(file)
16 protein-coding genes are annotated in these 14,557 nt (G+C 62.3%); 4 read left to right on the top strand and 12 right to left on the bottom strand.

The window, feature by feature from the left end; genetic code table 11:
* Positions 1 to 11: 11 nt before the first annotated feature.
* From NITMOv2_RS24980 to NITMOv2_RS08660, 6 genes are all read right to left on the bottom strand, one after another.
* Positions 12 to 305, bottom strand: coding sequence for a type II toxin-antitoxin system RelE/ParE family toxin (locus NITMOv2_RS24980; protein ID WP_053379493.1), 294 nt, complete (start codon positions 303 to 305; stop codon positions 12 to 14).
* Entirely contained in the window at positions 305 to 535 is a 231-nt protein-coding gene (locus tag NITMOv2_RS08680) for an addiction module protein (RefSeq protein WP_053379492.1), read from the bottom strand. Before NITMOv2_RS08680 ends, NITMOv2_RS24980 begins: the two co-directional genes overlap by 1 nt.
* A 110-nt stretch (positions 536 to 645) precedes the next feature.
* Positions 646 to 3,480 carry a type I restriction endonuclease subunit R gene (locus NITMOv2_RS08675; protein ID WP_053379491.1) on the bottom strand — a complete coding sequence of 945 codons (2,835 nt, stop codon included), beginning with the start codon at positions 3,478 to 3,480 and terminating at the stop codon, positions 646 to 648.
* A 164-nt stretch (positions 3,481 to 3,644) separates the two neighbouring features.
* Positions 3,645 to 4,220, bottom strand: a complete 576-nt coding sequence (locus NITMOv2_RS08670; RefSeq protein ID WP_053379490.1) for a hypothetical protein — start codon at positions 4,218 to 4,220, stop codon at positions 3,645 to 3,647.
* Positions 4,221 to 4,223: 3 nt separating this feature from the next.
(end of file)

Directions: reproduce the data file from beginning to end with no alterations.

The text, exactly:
16 protein-coding genes are annotated in these 14,557 nt (G+C 62.3%); 4 read left to right on the top strand and 12 right to left on the bottom strand.

The window, feature by feature from the left end; genetic code table 11:
* Positions 1 to 11: 11 nt before the first annotated feature.
* From NITMOv2_RS24980 to NITMOv2_RS08660, 6 genes are all read right to left on the bottom strand, one after another.
* Positions 12 to 305, bottom strand: coding sequence for a type II toxin-antitoxin system RelE/ParE family toxin (locus NITMOv2_RS24980; protein ID WP_053379493.1), 294 nt, complete (start codon positions 303 to 305; stop codon positions 12 to 14).
* Entirely contained in the window at positions 305 to 535 is a 231-nt protein-coding gene (locus tag NITMOv2_RS08680) for an addiction module protein (RefSeq protein WP_053379492.1), read from the bottom strand. Before NITMOv2_RS08680 ends, NITMOv2_RS24980 begins: the two co-directional genes overlap by 1 nt.
* A 110-nt stretch (positions 536 to 645) precedes the next feature.
* Positions 646 to 3,480 carry a type I restriction endonuclease subunit R gene (locus NITMOv2_RS08675; protein ID WP_053379491.1) on the bottom strand — a complete coding sequence of 945 codons (2,835 nt, stop codon included), beginning with the start codon at positions 3,478 to 3,480 and terminating at the stop codon, positions 646 to 648.
* A 164-nt stretch (positions 3,481 to 3,644) separates the two neighbouring features.
* Positions 3,645 to 4,220, bottom strand: a complete 576-nt coding sequence (locus NITMOv2_RS08670; RefSeq protein ID WP_053379490.1) for a hypothetical protein — start codon at positions 4,218 to 4,220, stop codon at positions 3,645 to 3,647.
* Positions 4,221 to 4,223: 3 nt separating this feature from the next.